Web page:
what's wrong with "lambda x : print x/60,x%60"

Paul Rubin http
Thu Dec 8 21:21:11 CET 2005


Steve Holden <steve at holdenweb.com> writes:
> >   if cond:
> >     my x = 7    # make a new scope for x, goes out of scope at end of if
> >
> If this genuinely troubles you then you can always isolate the scope
> with a function, though of course you also no longer have the code
> inline then.
> >>I don't generally speaking see the point:

The point is something like: it's normal to write
   if cond:
      x = 7
      do_something_with(x)
      # now you don't care about x any more.

Years later, there's some production problem in the middle of the
night and someone has to put in a patch, and they re-use the value in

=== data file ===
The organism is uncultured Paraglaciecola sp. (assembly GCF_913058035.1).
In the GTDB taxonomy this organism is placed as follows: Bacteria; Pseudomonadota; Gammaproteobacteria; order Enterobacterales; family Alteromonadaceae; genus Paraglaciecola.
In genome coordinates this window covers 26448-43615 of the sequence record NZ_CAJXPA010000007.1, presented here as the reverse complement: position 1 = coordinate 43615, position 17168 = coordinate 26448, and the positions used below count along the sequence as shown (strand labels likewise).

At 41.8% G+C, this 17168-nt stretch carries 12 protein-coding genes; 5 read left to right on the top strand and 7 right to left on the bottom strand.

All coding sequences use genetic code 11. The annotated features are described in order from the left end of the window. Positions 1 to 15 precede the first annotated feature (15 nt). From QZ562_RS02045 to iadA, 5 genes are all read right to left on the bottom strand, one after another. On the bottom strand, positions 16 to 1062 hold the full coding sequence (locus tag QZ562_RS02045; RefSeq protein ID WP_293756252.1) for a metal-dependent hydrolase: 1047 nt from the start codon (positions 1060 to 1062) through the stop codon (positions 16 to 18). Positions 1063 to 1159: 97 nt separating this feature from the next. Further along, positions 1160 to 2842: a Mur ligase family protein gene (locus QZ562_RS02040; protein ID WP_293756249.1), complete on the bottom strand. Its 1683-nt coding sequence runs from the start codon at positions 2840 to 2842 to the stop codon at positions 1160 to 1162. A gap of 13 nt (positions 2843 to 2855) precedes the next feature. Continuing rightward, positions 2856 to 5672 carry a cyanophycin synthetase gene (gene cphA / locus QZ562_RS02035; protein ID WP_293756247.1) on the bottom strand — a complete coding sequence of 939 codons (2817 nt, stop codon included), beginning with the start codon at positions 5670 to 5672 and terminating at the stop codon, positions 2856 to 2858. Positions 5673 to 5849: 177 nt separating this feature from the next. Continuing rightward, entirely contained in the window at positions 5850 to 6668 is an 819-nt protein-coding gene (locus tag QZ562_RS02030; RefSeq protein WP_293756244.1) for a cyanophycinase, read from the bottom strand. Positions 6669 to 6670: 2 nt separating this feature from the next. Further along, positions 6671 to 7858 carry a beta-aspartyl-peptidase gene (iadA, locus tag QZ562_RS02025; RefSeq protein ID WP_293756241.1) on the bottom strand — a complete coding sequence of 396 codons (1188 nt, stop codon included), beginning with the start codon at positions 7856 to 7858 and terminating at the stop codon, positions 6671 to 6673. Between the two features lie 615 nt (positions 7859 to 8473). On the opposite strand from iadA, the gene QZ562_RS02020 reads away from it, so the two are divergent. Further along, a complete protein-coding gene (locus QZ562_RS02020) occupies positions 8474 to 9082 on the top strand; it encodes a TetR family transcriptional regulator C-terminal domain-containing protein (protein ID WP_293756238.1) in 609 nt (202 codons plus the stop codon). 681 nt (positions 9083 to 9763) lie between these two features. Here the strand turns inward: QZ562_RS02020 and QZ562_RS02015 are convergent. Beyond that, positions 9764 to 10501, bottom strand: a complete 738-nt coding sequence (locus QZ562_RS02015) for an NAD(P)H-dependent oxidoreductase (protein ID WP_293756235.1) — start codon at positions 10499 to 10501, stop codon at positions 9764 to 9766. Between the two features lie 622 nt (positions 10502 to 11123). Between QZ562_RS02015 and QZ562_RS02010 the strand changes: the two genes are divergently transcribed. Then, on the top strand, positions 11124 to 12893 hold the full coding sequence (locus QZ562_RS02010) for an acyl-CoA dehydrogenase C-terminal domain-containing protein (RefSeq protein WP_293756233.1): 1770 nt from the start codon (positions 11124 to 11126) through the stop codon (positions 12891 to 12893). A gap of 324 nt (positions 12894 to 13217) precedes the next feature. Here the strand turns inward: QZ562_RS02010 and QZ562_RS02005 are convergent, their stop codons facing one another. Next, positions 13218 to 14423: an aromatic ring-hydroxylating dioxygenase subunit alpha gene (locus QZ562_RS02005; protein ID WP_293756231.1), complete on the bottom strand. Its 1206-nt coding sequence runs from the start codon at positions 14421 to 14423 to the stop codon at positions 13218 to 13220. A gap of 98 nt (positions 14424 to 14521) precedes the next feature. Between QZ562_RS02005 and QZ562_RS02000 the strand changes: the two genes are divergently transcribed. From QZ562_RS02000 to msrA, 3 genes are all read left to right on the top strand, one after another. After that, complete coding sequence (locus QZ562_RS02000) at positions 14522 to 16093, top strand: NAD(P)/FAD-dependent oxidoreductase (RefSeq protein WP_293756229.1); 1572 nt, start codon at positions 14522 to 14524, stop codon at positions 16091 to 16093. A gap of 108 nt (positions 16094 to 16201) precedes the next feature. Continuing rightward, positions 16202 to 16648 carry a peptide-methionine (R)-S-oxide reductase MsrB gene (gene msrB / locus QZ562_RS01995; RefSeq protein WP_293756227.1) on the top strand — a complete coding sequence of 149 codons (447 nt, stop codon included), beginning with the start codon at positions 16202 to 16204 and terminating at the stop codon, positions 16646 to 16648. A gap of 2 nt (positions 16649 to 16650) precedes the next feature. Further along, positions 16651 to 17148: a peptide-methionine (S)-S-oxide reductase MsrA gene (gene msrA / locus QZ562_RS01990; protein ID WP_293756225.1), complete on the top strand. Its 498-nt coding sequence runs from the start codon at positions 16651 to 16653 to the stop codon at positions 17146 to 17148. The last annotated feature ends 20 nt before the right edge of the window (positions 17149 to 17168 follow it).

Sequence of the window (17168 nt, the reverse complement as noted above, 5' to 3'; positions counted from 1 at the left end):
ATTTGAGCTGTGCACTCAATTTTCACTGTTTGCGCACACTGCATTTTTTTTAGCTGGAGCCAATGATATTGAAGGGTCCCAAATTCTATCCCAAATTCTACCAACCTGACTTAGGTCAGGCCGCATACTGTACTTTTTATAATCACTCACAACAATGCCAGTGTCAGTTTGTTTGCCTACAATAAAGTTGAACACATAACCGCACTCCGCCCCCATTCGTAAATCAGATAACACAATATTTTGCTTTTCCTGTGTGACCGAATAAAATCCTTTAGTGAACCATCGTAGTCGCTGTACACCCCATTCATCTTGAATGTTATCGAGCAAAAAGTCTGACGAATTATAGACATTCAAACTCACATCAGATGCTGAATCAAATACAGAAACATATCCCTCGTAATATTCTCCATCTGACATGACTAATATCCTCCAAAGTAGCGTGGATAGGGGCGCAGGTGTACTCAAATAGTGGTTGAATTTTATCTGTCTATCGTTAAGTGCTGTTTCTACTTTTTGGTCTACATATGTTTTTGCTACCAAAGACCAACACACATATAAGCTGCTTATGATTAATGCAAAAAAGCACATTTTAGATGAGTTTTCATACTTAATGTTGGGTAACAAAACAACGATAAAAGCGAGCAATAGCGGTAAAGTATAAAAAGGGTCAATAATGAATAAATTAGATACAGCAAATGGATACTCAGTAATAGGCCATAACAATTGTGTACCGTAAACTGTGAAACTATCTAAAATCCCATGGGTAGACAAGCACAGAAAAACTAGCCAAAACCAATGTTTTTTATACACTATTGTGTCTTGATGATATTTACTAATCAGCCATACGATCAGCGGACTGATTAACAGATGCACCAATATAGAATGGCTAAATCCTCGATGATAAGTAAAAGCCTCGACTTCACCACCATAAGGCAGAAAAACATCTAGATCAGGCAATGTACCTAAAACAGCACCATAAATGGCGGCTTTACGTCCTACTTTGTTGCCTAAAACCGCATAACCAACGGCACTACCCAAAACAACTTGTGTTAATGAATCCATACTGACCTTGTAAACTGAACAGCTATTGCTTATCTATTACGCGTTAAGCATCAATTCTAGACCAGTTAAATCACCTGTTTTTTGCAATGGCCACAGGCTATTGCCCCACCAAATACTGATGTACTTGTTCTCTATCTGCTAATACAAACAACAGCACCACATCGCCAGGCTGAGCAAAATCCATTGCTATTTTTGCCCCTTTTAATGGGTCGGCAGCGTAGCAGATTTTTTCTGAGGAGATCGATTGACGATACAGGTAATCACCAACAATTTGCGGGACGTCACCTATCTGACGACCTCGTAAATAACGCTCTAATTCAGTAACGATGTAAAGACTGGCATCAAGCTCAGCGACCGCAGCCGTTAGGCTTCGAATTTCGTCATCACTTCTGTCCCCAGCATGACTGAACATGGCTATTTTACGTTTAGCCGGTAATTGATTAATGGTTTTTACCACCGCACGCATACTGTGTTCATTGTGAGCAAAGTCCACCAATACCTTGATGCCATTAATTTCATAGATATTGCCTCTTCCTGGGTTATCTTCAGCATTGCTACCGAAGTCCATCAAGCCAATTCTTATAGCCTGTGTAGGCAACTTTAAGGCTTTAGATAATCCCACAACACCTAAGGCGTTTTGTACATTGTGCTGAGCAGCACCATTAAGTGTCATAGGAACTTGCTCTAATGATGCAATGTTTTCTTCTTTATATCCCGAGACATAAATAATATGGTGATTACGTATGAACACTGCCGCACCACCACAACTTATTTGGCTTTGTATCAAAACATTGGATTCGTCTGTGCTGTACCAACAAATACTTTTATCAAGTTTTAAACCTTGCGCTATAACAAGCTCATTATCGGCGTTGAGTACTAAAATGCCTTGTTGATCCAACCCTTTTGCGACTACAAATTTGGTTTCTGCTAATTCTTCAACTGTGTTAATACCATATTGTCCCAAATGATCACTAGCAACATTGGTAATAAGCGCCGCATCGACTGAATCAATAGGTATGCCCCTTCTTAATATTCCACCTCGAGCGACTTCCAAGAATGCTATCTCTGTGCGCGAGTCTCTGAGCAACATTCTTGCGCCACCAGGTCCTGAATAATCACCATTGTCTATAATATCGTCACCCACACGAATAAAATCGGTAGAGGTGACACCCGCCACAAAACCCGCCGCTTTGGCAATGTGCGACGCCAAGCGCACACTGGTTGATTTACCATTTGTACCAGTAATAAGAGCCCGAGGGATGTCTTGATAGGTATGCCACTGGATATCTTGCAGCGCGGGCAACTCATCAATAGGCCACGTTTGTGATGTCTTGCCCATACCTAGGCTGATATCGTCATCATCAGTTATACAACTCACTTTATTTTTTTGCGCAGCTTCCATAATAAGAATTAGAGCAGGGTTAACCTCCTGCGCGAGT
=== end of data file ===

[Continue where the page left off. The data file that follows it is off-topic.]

x for something later in the function, i.e.

     y = x + 3    # since x is still in scope from way up there

and check it in.  Years after THAT, yet another person re-uses the
name x for something, etc.  Yeah, yeah, bad programming practice,
blah, blah, blah, but anyone who's maintained code in the real world
knows this stuff happens all the time.

> Well, as warts go the inability to tightly control the scope of
> variables isn't really that terrible, is it?

I wouldn't say it's as terrible as some things might be, but it
contributes to a sense of sloppiness about Python, that there are
always all these dirty dishes laying around.  Even the encrustation we
call Perl doesn't have this problem; it can not only control scope,
but it has the -T (taint checking) feature that analyzes actual
dataflow from one variable to another and flags you if you do
something dangerous with unchecked user input.  This turns out to be
very useful.  I wish Python had something like it.



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